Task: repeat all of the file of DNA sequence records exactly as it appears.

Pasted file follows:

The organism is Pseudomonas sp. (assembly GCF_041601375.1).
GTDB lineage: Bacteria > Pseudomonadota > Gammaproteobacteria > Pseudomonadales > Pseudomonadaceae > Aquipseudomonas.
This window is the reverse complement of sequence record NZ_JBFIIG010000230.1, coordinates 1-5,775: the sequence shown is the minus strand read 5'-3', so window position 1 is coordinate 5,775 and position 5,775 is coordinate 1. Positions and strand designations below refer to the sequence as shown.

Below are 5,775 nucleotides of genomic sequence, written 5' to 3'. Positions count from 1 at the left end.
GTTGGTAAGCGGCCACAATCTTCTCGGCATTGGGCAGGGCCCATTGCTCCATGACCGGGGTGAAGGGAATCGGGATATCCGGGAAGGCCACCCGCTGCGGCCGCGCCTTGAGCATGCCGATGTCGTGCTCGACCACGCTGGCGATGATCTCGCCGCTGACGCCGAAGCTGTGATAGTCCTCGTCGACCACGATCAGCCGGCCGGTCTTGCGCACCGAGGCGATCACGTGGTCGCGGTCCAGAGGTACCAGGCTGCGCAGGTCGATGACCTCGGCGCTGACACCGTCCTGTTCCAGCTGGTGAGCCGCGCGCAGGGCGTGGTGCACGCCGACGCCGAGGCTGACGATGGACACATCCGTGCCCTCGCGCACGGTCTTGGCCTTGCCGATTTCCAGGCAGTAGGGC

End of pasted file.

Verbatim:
The organism is Pseudomonas sp. (assembly GCF_041601375.1).
GTDB lineage: Bacteria > Pseudomonadota > Gammaproteobacteria > Pseudomonadales > Pseudomonadaceae > Aquipseudomonas.
This window is the reverse complement of sequence record NZ_JBFIIG010000230.1, coordinates 1-5,775: the sequence shown is the minus strand read 5'-3', so window position 1 is coordinate 5,775 and position 5,775 is coordinate 1. Positions and strand designations below refer to the sequence as shown.

Below are 5,775 nucleotides of genomic sequence, written 5' to 3'. Positions count from 1 at the left end.
GTTGGTAAGCGGCCACAATCTTCTCGGCATTGGGCAGGGCCCATTGCTCCATGACCGGGGTGAAGGGAATCGGGATATCCGGGAAGGCCACCCGCTGCGGCCGCGCCTTGAGCATGCCGATGTCGTGCTCGACCACGCTGGCGATGATCTCGCCGCTGACGCCGAAGCTGTGATAGTCCTCGTCGACCACGATCAGCCGGCCGGTCTTGCGCACCGAGGCGATCACGTGGTCGCGGTCCAGAGGTACCAGGCTGCGCAGGTCGATGACCTCGGCGCTGACACCGTCCTGTTCCAGCTGGTGAGCCGCGCGCAGGGCGTGGTGCACGCCGACGCCGAGGCTGACGATGGACACATCCGTGCCCTCGCGCACGGTCTTGGCCTTGCCGATTTCCAGGCAGTAGGGC